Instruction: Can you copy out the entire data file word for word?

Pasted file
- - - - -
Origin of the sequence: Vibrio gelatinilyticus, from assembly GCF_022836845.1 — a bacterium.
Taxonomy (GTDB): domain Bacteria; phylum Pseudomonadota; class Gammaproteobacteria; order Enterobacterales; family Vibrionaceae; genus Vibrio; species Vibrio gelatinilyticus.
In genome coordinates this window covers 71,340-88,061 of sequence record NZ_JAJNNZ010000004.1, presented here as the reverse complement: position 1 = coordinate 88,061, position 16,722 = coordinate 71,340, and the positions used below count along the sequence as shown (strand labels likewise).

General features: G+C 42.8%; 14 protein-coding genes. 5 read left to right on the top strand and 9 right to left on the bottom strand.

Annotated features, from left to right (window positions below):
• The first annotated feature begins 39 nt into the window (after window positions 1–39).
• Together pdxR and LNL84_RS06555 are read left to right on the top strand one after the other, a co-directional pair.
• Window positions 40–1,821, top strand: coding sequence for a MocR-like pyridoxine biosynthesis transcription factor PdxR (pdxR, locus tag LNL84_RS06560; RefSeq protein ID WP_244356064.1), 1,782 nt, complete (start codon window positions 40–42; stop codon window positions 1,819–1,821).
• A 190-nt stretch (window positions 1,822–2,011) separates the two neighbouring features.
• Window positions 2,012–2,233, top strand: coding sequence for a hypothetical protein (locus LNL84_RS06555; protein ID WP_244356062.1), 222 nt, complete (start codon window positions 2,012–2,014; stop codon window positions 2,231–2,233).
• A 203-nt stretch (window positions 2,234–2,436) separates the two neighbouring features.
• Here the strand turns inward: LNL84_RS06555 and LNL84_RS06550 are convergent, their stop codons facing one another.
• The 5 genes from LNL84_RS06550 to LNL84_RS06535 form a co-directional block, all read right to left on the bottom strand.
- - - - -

Origin of the sequence: Vibrio gelatinilyticus, from assembly GCF_022836845.1 — a bacterium.
Taxonomy (GTDB): domain Bacteria; phylum Pseudomonadota; class Gammaproteobacteria; order Enterobacterales; family Vibrionaceae; genus Vibrio; species Vibrio gelatinilyticus.
In genome coordinates this window covers 71,340-88,061 of sequence record NZ_JAJNNZ010000004.1, presented here as the reverse complement: position 1 = coordinate 88,061, position 16,722 = coordinate 71,340, and the positions used below count along the sequence as shown (strand labels likewise).

General features: G+C 42.8%; 14 protein-coding genes. 5 read left to right on the top strand and 9 right to left on the bottom strand.

Annotated features, from left to right (window positions below):
• The first annotated feature begins 39 nt into the window (after window positions 1–39).
• Together pdxR and LNL84_RS06555 are read left to right on the top strand one after the other, a co-directional pair.
• Window positions 40–1,821, top strand: coding sequence for a MocR-like pyridoxine biosynthesis transcription factor PdxR (pdxR, locus tag LNL84_RS06560; RefSeq protein ID WP_244356064.1), 1,782 nt, complete (start codon window positions 40–42; stop codon window positions 1,819–1,821).
• A 190-nt stretch (window positions 1,822–2,011) separates the two neighbouring features.
• Window positions 2,012–2,233, top strand: coding sequence for a hypothetical protein (locus LNL84_RS06555; protein ID WP_244356062.1), 222 nt, complete (start codon window positions 2,012–2,014; stop codon window positions 2,231–2,233).
• A 203-nt stretch (window positions 2,234–2,436) separates the two neighbouring features.
• Here the strand turns inward: LNL84_RS06555 and LNL84_RS06550 are convergent, their stop codons facing one another.
• The 5 genes from LNL84_RS06550 to LNL84_RS06535 form a co-directional block, all read right to left on the bottom strand.